By Dayan Jayatilleka –
Most of the discussion of today’s crisis is from the perspective of a lawyer. Mine is not a legalist point of view. It is a political science view, or even more simply a political view of the problem. I belong to the Realist school of Politics, and it is a Realist perspective, which has ‘power’ and the ‘balance of power’, rather than legalism or moralism at the center of the analysis, that I wish to bring to bear on the current crisis.
In politics as I understand it, the crucial questions are “Who prevails over whom?” (“Kto-Kogo?” in Lenin’s celebrated phrase) and “Who are our friends? Who are our enemies?” (as Mao put it), or more tersely, “the friend/enemy distinction” (in Carl Schmitt’s coinage).
The Prime Minister is now digging in, eye-balling it with the President. As this crisis unfolds, each of these personalities, and we, the citizenry, shall see what the Constitution is made of and how it works. Whoever comprehends it better, will prevail. If neither does, the governmental gridlock will be prolonged, with devastating consequences for stability and the economy.
The crisis of the coalition has turned into a political crisis which is in turn manifested in a constitutional crisis. The reason is a complete misunderstanding of the Constitution. The Prime Minister and the UNP inhabit a mental universe in which Sri Lanka has a Westminster model, i.e. a parliamentary system or preponderantly parliamentary of government. It does not. It has a mixed system which is predominantly an executive Presidential system. The dice is still laden in favor of the Presidency.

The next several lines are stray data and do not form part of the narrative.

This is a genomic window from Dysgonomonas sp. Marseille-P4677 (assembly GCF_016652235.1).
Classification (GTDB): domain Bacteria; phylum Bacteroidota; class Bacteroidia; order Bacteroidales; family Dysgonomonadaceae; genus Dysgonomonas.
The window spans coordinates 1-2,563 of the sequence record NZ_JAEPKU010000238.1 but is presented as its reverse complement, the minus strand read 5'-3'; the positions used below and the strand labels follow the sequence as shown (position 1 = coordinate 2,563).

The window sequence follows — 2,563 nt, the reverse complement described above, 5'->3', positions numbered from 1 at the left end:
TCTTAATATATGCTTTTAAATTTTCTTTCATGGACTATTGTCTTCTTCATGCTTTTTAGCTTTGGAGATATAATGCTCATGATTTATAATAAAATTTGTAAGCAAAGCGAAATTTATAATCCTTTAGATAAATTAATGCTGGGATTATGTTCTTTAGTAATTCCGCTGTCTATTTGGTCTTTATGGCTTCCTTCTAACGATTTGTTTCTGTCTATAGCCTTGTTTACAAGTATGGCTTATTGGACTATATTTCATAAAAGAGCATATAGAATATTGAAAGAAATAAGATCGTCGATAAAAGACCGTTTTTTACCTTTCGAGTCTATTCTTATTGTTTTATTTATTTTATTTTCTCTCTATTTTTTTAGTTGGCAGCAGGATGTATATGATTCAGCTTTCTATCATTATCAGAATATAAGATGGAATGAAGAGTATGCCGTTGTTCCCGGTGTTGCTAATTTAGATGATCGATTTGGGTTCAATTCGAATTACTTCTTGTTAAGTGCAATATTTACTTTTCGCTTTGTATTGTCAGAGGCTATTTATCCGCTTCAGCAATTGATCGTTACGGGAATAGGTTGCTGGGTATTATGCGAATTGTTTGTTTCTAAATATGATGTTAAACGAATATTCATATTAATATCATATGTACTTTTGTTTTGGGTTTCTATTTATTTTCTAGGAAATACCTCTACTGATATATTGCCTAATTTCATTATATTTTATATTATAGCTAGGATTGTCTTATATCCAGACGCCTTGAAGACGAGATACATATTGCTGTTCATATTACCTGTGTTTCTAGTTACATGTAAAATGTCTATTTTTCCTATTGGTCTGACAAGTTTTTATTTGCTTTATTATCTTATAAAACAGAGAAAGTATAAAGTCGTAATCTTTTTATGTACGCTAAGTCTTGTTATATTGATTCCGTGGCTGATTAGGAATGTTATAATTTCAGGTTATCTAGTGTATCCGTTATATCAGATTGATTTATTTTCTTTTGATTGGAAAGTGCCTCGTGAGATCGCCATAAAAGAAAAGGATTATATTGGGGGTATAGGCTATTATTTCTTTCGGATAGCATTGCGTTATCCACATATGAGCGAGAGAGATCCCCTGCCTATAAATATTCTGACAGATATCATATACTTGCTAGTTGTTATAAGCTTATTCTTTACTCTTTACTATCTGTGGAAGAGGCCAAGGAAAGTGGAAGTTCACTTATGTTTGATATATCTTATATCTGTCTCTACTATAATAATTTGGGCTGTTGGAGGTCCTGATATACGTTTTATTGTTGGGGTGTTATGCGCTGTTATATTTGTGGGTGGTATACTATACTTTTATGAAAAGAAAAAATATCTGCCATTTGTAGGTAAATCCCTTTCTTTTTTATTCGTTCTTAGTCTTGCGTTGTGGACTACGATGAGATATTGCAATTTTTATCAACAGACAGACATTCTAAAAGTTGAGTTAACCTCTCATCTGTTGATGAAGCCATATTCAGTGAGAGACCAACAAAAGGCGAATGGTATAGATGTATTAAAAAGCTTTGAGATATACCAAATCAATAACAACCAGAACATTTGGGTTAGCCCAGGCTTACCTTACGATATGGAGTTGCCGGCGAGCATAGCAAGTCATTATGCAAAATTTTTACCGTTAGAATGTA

It is very true that the 19th amendment imposed certain fetters on the Presidency. However, the 19th amendment is not a new Constitution. It is by definition, a modification of the existing Constitution. That modification is a structural change, not a system change. The political or state system—the model– is eminently classifiable Presidentialist. “The Gaullist System in Asia”, as Emeritus Professor of Political Science AJ Wilson defined the 1978 republican Constitution in a 1980 volume, still remains, though with important modifications which make it neo-Gaullist or quasi-Gaullist.
A Constitution cannot be reduced to a single amendment or viewed through the prism of a single amendment. For instance the Constitution is irreducible to and cannot be perceived through the keyhole of, the 13th amendment of 1987. As with the 13th amendment so also the 19th amendment.
The 19th amendment has not abolished the logic of the 1978 Jayewardene Constitution. The logic of that Constitution is, in the words of its architect, “a strong and stable executive free from the whims and fancies of the legislature”.
While the 19th amendment renders it less free from the whims and fancies of the legislature than it was, the executive still remains above and relatively autonomous of the legislature.
The logic of the 1978 Constitution is that the country is a republic, which means that the people are sovereign, and the sovereignty of the people,, in its executive aspect, is exercised through a Presidency which is directly and democratically elected by the people as a whole, and in which the office of president cannot be held by anyone who has failed to obtain a majority (50.1%) of the popular vote.